The Puzzler #31

Think you’re smart? Try these brainteasers that recruiters use in actual job interviews.

This Month’s Contest: ELEVATOR MAN

A man lives on the 10th floor of a high-rise apartment building. Every morning he takes the elevator to go down to the ground floor. At the end of the day, he returns to the lobby of his building and waits for the elevator. If there is someone else waiting for the elevator, he gets off on the 10th floor. But if he rides the elevator alone, the man gets off on the seventh floor and walks up three flights of stairs to reach his apartment on floor 10. If rain has been predicted for the day, the man rides the elevator to floor 10 regardless of whether he is alone in the elevator or not. The man would prefer to avoid climbing stairs. So how can you logically explain this extraordinary behavior?

Brainteaser #2: COIN TOSS

A couple of advisors for a big wirehouse are attending a company picnic. Bill says, “How many people do you think are here?” Lois looks around for a minute and says, “Looks like the entire staff is here. I’d say about 1,100 people in total.”

Bill says, “You’re very good with numbers. Would you like to make a bet?  If we flipped a coin 10 times, do you think there’s anyone at this picnic who could call it correctly 10 times in a row?”

Lois says, “I suppose there’s a chance, but the odds say it’s got to be a pretty small chance.” Bill replies, “I think there is a chance. In fact, I’ll bet you \$1,000 to your \$10 that it can happen at this picnic, that there’s one person who could guess a coin toss correctly 10 times in a row.”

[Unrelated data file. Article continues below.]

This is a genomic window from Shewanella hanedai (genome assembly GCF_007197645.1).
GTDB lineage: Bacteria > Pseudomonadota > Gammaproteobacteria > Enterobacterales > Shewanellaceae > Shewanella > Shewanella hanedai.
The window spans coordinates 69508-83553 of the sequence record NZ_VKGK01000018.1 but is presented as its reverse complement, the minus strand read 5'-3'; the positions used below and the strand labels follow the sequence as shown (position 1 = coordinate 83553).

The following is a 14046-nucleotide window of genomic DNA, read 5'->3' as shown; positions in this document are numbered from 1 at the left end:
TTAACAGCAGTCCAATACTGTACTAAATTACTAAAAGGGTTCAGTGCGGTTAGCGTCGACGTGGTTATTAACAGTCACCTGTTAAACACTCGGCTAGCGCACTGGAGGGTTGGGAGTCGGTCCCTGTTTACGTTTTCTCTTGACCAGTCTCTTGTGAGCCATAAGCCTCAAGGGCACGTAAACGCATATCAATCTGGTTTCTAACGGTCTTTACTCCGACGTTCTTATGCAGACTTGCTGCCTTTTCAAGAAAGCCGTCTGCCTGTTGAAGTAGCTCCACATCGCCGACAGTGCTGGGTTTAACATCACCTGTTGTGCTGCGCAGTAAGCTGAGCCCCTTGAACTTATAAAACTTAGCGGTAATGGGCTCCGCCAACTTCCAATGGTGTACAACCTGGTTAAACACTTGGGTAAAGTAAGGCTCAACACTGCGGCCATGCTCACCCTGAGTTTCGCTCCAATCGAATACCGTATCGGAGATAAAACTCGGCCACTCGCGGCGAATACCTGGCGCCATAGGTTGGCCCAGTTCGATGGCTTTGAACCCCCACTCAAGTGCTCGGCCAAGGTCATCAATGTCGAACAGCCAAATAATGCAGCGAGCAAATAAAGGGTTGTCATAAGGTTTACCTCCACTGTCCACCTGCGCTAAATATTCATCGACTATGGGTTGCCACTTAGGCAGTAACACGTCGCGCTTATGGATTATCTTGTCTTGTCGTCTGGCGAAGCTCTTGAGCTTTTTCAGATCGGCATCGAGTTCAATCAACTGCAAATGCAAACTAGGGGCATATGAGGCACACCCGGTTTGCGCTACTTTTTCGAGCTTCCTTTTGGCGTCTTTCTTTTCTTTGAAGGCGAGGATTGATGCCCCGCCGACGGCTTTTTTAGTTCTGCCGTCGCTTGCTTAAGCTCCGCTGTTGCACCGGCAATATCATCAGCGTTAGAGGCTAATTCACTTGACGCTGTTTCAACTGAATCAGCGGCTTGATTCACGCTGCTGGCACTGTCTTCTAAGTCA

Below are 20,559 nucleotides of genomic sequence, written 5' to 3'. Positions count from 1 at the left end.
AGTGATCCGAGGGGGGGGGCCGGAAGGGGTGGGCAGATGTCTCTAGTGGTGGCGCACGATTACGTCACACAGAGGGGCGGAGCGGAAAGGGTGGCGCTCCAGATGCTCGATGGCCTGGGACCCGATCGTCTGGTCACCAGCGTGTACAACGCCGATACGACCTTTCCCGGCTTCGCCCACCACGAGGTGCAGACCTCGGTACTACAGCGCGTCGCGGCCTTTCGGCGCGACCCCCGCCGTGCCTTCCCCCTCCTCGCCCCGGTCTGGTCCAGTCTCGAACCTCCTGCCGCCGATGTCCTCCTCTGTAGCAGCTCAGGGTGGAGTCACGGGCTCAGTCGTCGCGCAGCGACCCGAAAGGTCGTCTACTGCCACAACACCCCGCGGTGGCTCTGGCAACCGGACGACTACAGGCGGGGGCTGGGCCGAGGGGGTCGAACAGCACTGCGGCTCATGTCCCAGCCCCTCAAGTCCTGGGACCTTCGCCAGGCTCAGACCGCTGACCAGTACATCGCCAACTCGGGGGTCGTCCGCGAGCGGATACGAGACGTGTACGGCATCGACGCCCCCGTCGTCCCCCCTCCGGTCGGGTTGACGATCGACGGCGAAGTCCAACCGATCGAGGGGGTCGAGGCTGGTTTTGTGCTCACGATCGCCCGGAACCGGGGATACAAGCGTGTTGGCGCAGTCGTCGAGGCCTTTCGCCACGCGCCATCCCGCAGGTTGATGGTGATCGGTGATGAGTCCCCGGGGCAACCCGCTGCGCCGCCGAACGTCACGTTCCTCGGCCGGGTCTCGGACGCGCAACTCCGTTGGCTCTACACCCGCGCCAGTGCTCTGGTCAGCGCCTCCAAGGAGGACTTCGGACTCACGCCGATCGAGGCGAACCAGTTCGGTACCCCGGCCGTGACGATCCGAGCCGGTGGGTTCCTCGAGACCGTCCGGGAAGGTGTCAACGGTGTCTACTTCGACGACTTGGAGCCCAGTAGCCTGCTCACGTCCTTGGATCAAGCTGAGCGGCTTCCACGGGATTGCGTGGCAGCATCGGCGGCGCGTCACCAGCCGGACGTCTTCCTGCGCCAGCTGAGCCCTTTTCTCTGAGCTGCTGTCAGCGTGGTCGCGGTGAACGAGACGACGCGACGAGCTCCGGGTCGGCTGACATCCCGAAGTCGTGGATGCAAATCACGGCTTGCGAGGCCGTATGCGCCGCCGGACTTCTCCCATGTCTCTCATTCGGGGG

Should Lois take this bet?

See solution at the bottom of the page.

Solution to previous puzzler: The Four Stockbrokers

To recap: Four stockbrokers have just built new offices and are in the process of moving in when they realize that they have all neglected to purchase the same critical product. They all rush off to the hardware store. Later they meet up and compare their purchases.

“I got two for eight dollars,” says the first stockbroker. “Me, I got three for eight dollars,” says the second. “I got 14 for \$16,” says the third. “I forked over \$24 for 106,” says the fourth. What was the product they purchased?

We received over 75 responses to this puzzle. Responses ranged from light bulbs to mailing boxes. Not quite. This issue’s winner is Jacob W. Ruggles, managing partner, KMJ Financial Group, Whitehall, Pa., who writes: “Each stockbroker purchased their respective office/suite number(s). The first stockbroker purchased the number two, the second purchased the number three, the third purchased numbers one and four, and finally the fourth purchased numbers one, zero and six. Evidently, they all paid the same price per number: \$8.00!”

Congratulations to Jacob Ruggles, who will receive a signed copy of my book How to Ace the Brainteaser Job Interview.

Solution to coin toss:  No, it’s a sucker bet and Lois will lose. Bill’s victory is a matter of mathematical certainty. Any crowd with at least 1,024 people will ensure that one person tosses a coin correctly 10 times in a row. Think about the 1,024 people in terms of 512 pairs. Each pair tosses a coin, resulting in 512 winners. Take those winners and divide them into 256 pairs. With 256 people flipping coins, there will be 128 winners. You do that nine times and you’re down to two people. The winner of that coin toss will have tossed correctly 10 times in a row.

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